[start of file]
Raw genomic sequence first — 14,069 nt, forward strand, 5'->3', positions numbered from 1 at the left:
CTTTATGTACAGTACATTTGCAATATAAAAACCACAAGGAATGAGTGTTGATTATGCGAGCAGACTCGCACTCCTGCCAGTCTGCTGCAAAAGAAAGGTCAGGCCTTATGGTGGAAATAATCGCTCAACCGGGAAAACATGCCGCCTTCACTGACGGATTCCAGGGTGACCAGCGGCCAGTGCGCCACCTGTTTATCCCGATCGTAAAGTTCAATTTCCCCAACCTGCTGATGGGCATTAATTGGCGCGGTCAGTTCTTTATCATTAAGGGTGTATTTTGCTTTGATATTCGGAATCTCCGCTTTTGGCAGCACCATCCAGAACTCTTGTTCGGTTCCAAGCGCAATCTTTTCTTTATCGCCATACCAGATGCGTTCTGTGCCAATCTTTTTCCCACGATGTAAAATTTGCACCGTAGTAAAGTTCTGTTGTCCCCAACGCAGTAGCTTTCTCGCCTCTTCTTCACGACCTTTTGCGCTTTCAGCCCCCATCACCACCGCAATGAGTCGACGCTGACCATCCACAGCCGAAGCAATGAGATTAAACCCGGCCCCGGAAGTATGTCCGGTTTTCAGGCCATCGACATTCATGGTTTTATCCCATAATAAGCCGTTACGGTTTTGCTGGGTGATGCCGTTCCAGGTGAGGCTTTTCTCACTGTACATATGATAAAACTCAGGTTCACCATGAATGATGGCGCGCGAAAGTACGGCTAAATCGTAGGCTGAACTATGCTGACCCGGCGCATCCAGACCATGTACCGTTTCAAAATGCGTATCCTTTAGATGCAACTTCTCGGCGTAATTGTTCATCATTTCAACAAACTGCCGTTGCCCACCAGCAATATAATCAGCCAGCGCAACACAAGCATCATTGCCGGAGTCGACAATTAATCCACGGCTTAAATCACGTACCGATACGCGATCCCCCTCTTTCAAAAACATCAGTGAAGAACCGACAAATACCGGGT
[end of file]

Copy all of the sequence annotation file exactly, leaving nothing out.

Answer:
Raw genomic sequence first — 14,069 nt, forward strand, 5'->3', positions numbered from 1 at the left:
CTTTATGTACAGTACATTTGCAATATAAAAACCACAAGGAATGAGTGTTGATTATGCGAGCAGACTCGCACTCCTGCCAGTCTGCTGCAAAAGAAAGGTCAGGCCTTATGGTGGAAATAATCGCTCAACCGGGAAAACATGCCGCCTTCACTGACGGATTCCAGGGTGACCAGCGGCCAGTGCGCCACCTGTTTATCCCGATCGTAAAGTTCAATTTCCCCAACCTGCTGATGGGCATTAATTGGCGCGGTCAGTTCTTTATCATTAAGGGTGTATTTTGCTTTGATATTCGGAATCTCCGCTTTTGGCAGCACCATCCAGAACTCTTGTTCGGTTCCAAGCGCAATCTTTTCTTTATCGCCATACCAGATGCGTTCTGTGCCAATCTTTTTCCCACGATGTAAAATTTGCACCGTAGTAAAGTTCTGTTGTCCCCAACGCAGTAGCTTTCTCGCCTCTTCTTCACGACCTTTTGCGCTTTCAGCCCCCATCACCACCGCAATGAGTCGACGCTGACCATCCACAGCCGAAGCAATGAGATTAAACCCGGCCCCGGAAGTATGTCCGGTTTTCAGGCCATCGACATTCATGGTTTTATCCCATAATAAGCCGTTACGGTTTTGCTGGGTGATGCCGTTCCAGGTGAGGCTTTTCTCACTGTACATATGATAAAACTCAGGTTCACCATGAATGATGGCGCGCGAAAGTACGGCTAAATCGTAGGCTGAACTATGCTGACCCGGCGCATCCAGACCATGTACCGTTTCAAAATGCGTATCCTTTAGATGCAACTTCTCGGCGTAATTGTTCATCATTTCAACAAACTGCCGTTGCCCACCAGCAATATAATCAGCCAGCGCAACACAAGCATCATTGCCGGAGTCGACAATTAATCCACGGCTTAAATCACGTACCGATACGCGATCCCCCTCTTTCAAAAACATCAGTGAAGAACCGACAAATACCGGGT